But the clock is ticking. Armoured personnel vehicles ‘will take weeks or even months’ to get to the Ukrainian army, according to Mark Cancian, a senior adviser at the Center for Strategic and International Studies (CSIS).

‘Even if the vehicles come out of stocks already in Europe, they will require some servicing before they are ready for shipping,’ he said.

NATO countries have started supplying Ukraine with – originally Soviet-developed – S300 missile systems but experts noted their deployment also takes time. 

US Secretary of State Antony Blinken and Secretary of Defense Lloyd Austin travel to Kyiv today to discuss with Ukrainian President Volodymyr Zelesnky the kinds of weapons he needs to fight off Russia, after Biden’s announcement of the mammoth $800m military support package.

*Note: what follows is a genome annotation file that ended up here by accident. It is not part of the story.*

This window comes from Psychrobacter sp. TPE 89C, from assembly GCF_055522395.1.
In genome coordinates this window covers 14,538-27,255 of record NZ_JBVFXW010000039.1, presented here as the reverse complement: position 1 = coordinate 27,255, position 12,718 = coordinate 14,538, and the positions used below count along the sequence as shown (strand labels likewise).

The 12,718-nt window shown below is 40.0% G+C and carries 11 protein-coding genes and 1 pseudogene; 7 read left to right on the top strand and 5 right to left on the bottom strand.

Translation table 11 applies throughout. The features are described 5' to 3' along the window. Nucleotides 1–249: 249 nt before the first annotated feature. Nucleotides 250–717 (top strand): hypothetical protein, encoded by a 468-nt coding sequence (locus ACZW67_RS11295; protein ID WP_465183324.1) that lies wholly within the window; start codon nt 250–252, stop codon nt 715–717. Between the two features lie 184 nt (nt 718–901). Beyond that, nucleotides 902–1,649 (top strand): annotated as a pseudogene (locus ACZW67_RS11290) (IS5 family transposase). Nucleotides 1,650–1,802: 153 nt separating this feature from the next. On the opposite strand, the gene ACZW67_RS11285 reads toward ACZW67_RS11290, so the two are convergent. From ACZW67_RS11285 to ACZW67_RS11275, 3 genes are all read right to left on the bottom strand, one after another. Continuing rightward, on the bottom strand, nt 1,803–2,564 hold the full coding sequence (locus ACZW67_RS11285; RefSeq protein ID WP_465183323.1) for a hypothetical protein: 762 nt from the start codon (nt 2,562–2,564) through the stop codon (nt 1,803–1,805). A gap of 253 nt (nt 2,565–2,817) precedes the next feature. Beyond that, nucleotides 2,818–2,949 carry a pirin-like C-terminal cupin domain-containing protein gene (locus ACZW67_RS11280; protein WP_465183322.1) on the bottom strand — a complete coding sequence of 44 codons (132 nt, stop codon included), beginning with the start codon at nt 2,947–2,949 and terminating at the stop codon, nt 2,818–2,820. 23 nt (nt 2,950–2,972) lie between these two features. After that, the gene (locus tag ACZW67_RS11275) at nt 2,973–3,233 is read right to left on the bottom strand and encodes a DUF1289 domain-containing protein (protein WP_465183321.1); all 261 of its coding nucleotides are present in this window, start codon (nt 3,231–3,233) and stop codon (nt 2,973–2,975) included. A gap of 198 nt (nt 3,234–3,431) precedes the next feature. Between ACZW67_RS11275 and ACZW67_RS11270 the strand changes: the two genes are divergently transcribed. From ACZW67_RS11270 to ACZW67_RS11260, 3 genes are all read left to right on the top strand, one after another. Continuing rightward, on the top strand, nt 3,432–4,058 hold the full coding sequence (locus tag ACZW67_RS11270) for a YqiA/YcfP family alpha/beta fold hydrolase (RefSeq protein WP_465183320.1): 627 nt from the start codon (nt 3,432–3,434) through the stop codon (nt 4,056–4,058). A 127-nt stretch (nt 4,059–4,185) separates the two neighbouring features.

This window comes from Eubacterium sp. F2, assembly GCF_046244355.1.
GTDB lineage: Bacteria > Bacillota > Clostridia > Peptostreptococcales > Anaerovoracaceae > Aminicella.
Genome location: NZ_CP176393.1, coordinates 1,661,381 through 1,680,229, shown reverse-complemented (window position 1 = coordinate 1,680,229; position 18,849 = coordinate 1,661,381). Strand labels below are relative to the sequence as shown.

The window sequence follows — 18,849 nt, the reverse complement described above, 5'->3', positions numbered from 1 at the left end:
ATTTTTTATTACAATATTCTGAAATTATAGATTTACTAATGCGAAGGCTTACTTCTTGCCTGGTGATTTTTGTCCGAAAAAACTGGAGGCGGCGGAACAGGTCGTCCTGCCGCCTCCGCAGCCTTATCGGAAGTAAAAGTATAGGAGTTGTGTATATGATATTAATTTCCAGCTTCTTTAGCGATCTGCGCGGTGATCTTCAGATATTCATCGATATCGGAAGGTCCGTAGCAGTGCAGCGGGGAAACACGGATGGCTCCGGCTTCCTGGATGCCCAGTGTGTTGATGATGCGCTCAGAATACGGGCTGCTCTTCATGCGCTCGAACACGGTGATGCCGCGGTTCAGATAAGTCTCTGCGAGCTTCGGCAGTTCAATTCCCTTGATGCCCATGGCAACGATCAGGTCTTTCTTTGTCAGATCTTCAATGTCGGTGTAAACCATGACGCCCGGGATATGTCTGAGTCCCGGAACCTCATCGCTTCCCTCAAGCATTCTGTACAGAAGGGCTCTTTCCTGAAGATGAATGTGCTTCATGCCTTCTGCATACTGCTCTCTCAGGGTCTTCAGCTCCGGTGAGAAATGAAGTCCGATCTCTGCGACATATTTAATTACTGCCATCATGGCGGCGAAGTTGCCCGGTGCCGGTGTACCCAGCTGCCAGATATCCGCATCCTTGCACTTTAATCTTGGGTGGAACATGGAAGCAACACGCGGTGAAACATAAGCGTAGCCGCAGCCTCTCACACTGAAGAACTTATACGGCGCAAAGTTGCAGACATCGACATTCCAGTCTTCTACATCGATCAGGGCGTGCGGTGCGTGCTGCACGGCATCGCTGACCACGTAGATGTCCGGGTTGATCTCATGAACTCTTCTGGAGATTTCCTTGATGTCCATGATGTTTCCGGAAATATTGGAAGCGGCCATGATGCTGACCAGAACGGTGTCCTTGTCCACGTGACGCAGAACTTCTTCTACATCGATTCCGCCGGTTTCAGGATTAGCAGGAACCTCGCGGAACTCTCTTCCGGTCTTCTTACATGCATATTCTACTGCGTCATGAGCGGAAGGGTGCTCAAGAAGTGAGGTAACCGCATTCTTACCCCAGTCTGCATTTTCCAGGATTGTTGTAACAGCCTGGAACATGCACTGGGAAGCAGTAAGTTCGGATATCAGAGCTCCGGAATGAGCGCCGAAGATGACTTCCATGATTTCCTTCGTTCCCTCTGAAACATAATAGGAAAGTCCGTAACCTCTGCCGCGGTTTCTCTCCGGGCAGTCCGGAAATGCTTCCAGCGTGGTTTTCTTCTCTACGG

Alexander Khramchikhin, of the Moscow-based Institute for Political and Military Analysis, said the fighting could even go on for years in light of the capabilities of Ukraine’s armed forces, reinforced with Western aid packages and arms shipments.

‘Russia has so far achieved none of its objectives, and it’s not easy to see how it will achieve them in the future,’ he told AFP.

Russian troops invaded Ukraine on 24th February in what the Kremlin is calling a ‘special military operation’ to ‘demilitarise and denazify’ the country.

The invasion has now lasted two months, with Russia ‘most likely’ to intensify attacks in Ukraine before its 9th May Victory Day celebrations, according to UK intelligence.